The works on these northern railways involved many very difficult engineering problems, such as constructing the line through the Pass of Killiecrankie and other narrow defiles and mountain passes, getting secure foundations for the piers of the viaducts over the Tay, Spey, Findhorn, Ness, Conon, Oykel, and other large rivers ; and great care and judgement had to be exercised in affording sufficient waterway for the numerous and wild mountain torrents that had to be bridged.
Mr. Mitchell took precautions that his viaducts and bridges should be built on secure foundations, and that the masonry and all other works under his charge should be thoroughly well executed. Indeed, his desire for neat and substantial masonry, of which he was a most competent judge, was such that a facile inspector or slovenly contractor found him a formidable person.
Mr. Mitchell had the satisfaction of seeing the lines which he had either designed or constructed in full operation for several years.
He planned the railway from Keith to Strome Ferry, and from Larbert to Wick and Thurso, and this line, with but few alterations, was the one ultimately adopted. It may safely he said that to his energy and exertions railway enterprise in the north of Scotland mainly owed its start, and that both in 1845 and in 1853 he was the leading spirit in the movement.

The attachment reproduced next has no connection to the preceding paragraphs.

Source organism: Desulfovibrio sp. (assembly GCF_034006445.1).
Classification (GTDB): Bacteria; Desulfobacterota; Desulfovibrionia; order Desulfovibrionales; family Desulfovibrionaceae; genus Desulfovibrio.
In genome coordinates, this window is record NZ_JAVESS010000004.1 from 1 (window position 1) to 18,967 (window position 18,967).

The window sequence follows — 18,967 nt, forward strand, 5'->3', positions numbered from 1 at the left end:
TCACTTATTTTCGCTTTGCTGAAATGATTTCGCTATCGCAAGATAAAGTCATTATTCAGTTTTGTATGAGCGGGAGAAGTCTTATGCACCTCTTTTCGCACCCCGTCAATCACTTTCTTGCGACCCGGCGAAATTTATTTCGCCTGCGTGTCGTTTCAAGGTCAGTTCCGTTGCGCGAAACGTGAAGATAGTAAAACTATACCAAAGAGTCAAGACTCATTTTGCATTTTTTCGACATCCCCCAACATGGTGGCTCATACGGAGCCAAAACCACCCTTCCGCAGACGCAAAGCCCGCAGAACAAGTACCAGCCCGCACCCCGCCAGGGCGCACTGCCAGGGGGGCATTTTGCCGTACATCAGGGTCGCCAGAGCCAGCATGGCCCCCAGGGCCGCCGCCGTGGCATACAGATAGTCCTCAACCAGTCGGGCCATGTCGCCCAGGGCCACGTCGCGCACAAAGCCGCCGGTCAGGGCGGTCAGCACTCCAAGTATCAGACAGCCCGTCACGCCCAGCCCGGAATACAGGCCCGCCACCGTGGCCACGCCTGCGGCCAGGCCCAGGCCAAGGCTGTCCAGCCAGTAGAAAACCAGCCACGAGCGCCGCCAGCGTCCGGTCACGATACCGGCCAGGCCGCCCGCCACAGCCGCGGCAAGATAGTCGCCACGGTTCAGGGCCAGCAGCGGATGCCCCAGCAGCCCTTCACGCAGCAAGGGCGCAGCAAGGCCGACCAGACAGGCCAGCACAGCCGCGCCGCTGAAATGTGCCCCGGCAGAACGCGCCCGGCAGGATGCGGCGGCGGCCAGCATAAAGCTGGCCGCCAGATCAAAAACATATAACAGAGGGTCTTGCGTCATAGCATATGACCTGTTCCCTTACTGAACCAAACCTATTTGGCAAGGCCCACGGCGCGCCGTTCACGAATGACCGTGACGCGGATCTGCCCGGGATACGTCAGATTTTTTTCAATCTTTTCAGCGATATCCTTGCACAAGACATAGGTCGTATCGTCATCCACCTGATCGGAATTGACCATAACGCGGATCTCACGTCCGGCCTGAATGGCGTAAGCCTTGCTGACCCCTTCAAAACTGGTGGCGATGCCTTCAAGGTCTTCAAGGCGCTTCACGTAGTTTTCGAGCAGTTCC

In May 1862, in the midst of the construction of the Highland lines, he was struck down by paralysis. He slowly rallied, and for a few years longer continued, with his partners, to carry on business. The strain, however, was too great. Under medical advice, he gave up business in 1867.
Mr. Mitchell often turned his attention to subjects outside his mere professional work. In March 1857 he published a pamphlet, in the form of a letter to Sir Benjamin Hall, then First Commissioner of Works, in regard to the improvement of London by lines of railway and new roads and streets, devising a scheme for the disposal of the sewage of the metropolis. He pointed out, in the pages of 'Herapath,' the advantage of dealing more liberally with third-class passengers.
He made many experiments, and published a pamphlct on the use of concrete for streets. In Edinburgh a piece of concrete, laid on George IV. Bridge, still stands as a mark of his energetic prosecution of his scheme, and of his acuteness in foreseeing the result; but the difficulties of raising the concrete roadway for the repairing and laying of pipes, the failure of an experiment in London, which arose from turning the traffic on the concrete road before it had consolidated, and his own feeble health, led him to abandon what for years was a favourite and interesting occupation.